Eclipse at the time of the crucifixion


#1

It says in Mark’s gospel that there was darkness from noon until three because of an eclipse.
I always wondered if anyone in the scientific field has ever tried to check just when an eclipse took place at the time of Jesus’ death. Does anyone know?


#2

Gee, I just read something about that not too long ago. It was not a local eclipse. It was recorded by a historian maybe?

I'll see if I can find it.


#3

[quote="fred_conty, post:1, topic:320186"]
It says in Mark's gospel that there was darkness from noon until three because of an eclipse.
I always wondered if anyone in the scientific field has ever tried to check just when an eclipse took place at the time of Jesus' death. Does anyone know?

[/quote]

there is a show on EWTN that talks about this don't remember the name of it but it was pretty cool.


#4

[quote="fred_conty, post:1, topic:320186"]
It says in Mark's gospel that there was darkness from noon until three because of an eclipse.
I always wondered if anyone in the scientific field has ever tried to check just when an eclipse took place at the time of Jesus' death. Does anyone know?

[/quote]

Yes, it has been scientifically proven that there was a blood moon eclipse on the day of Jesus' death. I watched a documentary on how they tracked it a few years back.


#5

[quote="dshix, post:4, topic:320186"]
Yes, it has been scientifically proven that there was a blood moon eclipse on the day of Jesus' death. I watched a documentary on how they tracked it a few years back.

[/quote]

I'd be interested in seeing that documentary if you remember the name.

Here's a pretty good starting point on this topic with the science involved, some of the apologetics, and arguments for and against the historicity.


#6

[quote="fred_conty, post:1, topic:320186"]
It says in Mark's gospel that there was darkness from noon until three because of an eclipse.
I always wondered if anyone in the scientific field has ever tried to check just when an eclipse took place at the time of Jesus' death. Does anyone know?

[/quote]

It is Luke who says that the sun was obscured. From a natural POV, it couldn't have been a solar eclipse because it was the Passover, when the moon was full (solar eclipses only occur during the new moon phase, when the moon is between the sun and the Earth).


#7

[quote="Mike_from_NJ, post:5, topic:320186"]
I'd be interested in seeing that documentary if you remember the name.

Here's a pretty good starting point on this topic with the science involved, some of the apologetics, and arguments for and against the historicity.

[/quote]

that was very interesting thanks!


#8

How could it possibly have been an eclipse since it was Passover, and therefore a full moon?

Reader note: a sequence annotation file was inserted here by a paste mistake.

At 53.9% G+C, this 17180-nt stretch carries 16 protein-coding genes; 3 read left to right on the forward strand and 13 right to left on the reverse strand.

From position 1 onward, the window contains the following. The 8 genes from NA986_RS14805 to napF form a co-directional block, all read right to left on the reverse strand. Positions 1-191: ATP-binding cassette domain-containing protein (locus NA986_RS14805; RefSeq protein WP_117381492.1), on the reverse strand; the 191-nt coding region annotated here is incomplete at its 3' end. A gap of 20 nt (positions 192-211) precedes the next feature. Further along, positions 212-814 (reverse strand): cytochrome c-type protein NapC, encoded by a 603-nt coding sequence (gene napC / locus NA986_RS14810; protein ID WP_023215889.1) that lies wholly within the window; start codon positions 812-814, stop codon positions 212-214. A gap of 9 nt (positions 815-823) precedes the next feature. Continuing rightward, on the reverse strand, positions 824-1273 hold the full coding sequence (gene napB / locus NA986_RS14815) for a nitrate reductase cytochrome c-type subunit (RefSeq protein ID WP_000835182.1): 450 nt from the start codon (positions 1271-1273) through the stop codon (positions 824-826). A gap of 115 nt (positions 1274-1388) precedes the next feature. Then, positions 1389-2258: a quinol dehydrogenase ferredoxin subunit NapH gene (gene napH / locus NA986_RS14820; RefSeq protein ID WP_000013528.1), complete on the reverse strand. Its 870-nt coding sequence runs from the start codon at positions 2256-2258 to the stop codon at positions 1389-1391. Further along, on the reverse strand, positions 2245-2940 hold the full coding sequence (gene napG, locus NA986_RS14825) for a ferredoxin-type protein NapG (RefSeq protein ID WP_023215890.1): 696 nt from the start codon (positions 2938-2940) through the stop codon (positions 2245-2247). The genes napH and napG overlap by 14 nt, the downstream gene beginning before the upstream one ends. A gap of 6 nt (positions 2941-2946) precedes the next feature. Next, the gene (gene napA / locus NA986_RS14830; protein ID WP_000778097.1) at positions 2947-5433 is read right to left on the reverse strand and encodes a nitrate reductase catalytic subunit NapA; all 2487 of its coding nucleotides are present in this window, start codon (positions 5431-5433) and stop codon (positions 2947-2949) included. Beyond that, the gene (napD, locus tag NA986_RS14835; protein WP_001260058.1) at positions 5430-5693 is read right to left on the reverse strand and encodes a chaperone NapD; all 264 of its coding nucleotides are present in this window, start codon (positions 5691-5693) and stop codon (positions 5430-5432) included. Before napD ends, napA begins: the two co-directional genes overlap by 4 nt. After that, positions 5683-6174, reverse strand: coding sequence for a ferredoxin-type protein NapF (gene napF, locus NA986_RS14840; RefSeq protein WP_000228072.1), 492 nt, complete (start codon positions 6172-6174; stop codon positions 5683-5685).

#9

A lunar eclipse happens during a full moon. The moon does turn red in color. That would not explain the darkened sky however.

Posted from Catholic.com App for Android


#10

[quote="Lion777, post:9, topic:320186"]
A lunar eclipse happens during a full moon. The moon does turn red in color. That would not explain the darkened sky however.

Posted from Catholic.com App for Android

[/quote]

Well, sure but not between the sixth and ninth hours in the spring at that latitude. The sun would still be high in the sky at that time of day and the moon not risen yet.


#11

[quote="porthos11, post:8, topic:320186"]
How could it possibly have been an eclipse since it was Passover, and therefore a full moon?

[/quote]

Exactly.


#12

[quote="fred_conty, post:1, topic:320186"]
It says in Mark's gospel that there was darkness from noon until three because of an eclipse.
I always wondered if anyone in the scientific field has ever tried to check just when an eclipse took place at the time of Jesus' death. Does anyone know?

[/quote]

I don't see where Mark's gospel says the darkness was because of an eclipse. What version are you getting that from? I know that there has been speculation on an eclipse causing it, but the version I have and a few others I scanned online don't specifically state that an eclipse caused it.


#13

NHOMIN.VN IN ?N THEO NHÓM

NHOMIN.VN Liên h?: 0917290012

IN ?N *theo nhóm ch?t lu?ng cao online duy nh?t t?i NHOMIN.VN *

Hãy dang ký thÃnh viên và th?a s?c in ?n online vô cùng d?c dáo, ti?t ki?m chi phÃ* t?i da t?i NHOMIN.VN

Chúng tôi nh?n in:

TIÊU D? THU 1,000d/cái/1,000 cái A4

DANH THI?P 33k/h?p/5 h?p/n?i dung, 32k/h?p/10 h?p/n?i dung

PHONG BÌ 990d/cái/1.000 cái 12x22, 1,290d/cái/1,000 cái A5, 1,850d/cái/1,000 cái A4

T? ROI 950d/t?/1.000 t? roi A5, 1,000d/t?/1.000 t? roi A4, 1,500d/t?/1.000 t? roi A3

K?P FILE 2,850d/cái/1.000 k?p file A4, C250, 3,000d/cái/1.000 k?p file A4, C300

CATALOGUE, BROCHURE, PROFILE

BANDROLL, BANNER, POSTER, STANDEE, BACKDROP

**CAM K?T CH?T LU?NG CAO VÀ GIÁ H?P LÝ NH?T **

Chi?t kh?u m?nh cho khách hÃ*ng thu?ng xuyên và d?i lý*

Liên h? tr?c ti?p hotline **0968 26 7777 **d? du?c tu v?n

**VAN PHÒNG NHÓM IN

*B20, Lô 6, Dô th? D?nh Công, HoÃ*ng Mai, Hà N?i

Hotline: 0968 267 777

Tel: 04 62 935 989 Fax: 04 36 400 958

info@gleap.vn - gleap.vn

D?i lý t?i Qu?n Thanh Xuân

25A, Lê Van Thiêm, Thanh Xuân, HÃ* N?i

Hotline: 0917 290 012

Tel: 04 62 923 263 Fax: 04 35 579 572

info@gleap.vn - gleap.vn

D?i lý t?i Qu?n C?u Gi?y

14, Trung Yên 3, Trung Hòa, Câ`u Giâ?y, HÃ* N?i

Hotline: 0917 785 778

Tel: 04 62 923 263 Fax: 04 35 579 572

info@gleap.vn -gleap.vn

IN ?N THEO NHÓM CUNG LÀ CÁCH B?O V? MÔI TRU?NG


#14

The version we reac on Palm Sunday states that it was an eclipse.


#15

[quote="LaSainte, post:14, topic:320186"]
The version we reac on Palm Sunday states that it was an eclipse.

[/quote]

Ah, that's why I couldn't find it. That's in Luke, not Mark. I hadn't noticed that it said it was because of an eclipse of the sun this weekend. Sigh.